Get PulmCCM’s Weekly Email Update
Stay up-to-date in pulmonary and critical care. No spam.
Using the Nationwide Inpatient Sample and the national Multiple Cause-of-Death files, Wiener et al found that since the inception of CT-angiography in 1998, the number of CT-PE scans have risen 11-fold, and age-adjusted incidence of pulmonary embolism rose from 62 to 112 per 100,000 (an 81% increase). Over the same period, the mortality rate (presence of PE on a death certificate as a primary or contributing cause of death) fell minimally from 12.3 to 11.9. Either we're treating PEs dramatically better, which seems implausible, or we're overdiagnosing ones which would never cause death, authors argue. Arch Int Med 2011;171:831-837.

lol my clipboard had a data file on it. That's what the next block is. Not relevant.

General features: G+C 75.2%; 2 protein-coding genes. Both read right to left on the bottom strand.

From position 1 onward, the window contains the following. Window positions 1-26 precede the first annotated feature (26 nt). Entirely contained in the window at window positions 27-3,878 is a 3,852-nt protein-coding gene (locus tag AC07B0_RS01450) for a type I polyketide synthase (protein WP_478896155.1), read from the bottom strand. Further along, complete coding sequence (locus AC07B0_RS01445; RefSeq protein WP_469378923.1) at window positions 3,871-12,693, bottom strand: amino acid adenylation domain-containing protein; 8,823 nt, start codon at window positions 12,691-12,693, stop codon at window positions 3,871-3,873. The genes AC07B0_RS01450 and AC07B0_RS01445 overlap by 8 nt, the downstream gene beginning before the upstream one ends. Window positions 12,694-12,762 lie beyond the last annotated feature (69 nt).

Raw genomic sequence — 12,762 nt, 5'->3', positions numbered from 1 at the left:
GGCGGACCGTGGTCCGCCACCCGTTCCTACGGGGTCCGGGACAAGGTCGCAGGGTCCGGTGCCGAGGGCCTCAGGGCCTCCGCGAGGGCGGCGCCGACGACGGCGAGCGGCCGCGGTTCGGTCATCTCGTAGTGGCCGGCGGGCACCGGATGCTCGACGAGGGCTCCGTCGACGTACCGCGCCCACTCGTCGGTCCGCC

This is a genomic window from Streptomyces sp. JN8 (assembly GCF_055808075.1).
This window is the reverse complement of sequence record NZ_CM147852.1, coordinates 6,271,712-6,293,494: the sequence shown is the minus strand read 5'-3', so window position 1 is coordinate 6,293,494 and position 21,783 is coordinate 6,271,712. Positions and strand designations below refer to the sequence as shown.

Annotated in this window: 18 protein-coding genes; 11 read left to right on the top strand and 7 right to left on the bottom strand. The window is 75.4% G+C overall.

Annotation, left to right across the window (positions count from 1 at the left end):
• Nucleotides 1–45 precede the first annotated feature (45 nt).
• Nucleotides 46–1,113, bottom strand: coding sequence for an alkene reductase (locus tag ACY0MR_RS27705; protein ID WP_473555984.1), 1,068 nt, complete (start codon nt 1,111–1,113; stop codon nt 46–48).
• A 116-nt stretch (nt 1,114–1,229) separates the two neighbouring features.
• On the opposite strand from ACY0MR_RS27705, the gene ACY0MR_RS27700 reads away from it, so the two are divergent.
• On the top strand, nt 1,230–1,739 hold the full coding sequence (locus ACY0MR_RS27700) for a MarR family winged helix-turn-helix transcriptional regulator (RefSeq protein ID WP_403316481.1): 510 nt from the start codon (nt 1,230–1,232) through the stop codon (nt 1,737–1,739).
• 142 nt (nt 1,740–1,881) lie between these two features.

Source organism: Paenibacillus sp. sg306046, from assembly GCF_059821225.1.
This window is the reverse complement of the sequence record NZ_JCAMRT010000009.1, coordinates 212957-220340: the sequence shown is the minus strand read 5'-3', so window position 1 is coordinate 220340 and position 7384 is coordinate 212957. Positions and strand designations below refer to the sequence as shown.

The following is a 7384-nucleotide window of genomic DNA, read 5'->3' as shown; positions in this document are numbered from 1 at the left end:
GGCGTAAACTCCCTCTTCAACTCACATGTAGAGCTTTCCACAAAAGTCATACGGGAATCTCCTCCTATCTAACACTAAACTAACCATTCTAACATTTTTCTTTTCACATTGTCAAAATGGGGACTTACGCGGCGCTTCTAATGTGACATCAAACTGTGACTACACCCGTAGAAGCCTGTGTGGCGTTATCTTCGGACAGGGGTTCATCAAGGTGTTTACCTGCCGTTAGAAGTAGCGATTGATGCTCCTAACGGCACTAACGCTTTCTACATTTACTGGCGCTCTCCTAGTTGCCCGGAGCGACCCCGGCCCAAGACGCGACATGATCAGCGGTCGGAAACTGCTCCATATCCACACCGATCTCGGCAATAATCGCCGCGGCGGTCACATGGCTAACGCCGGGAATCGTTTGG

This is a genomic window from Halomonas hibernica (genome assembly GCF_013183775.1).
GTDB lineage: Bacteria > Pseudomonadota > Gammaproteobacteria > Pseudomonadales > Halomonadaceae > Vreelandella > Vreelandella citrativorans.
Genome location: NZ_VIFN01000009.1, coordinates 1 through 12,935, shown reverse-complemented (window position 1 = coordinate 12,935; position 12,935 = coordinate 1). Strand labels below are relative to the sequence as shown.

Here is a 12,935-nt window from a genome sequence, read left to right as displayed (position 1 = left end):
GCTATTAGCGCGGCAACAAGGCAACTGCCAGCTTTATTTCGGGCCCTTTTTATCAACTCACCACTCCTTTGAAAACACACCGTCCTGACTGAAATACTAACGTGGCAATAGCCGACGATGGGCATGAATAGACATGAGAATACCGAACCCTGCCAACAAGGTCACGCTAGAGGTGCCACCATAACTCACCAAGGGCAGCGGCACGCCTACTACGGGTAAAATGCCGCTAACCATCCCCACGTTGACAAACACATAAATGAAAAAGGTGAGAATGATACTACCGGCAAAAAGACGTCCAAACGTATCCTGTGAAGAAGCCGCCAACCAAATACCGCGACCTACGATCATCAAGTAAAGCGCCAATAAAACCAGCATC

An editorial by Victor Tapson reminds us although these data suggest that many of these PEs are not harmful, some seemingly trivial PEs still might herald future lethal risk, and we don't know how to discriminate between them today. The ACCP's stance is still to anticoagulate virtually all of these (1C recommendation).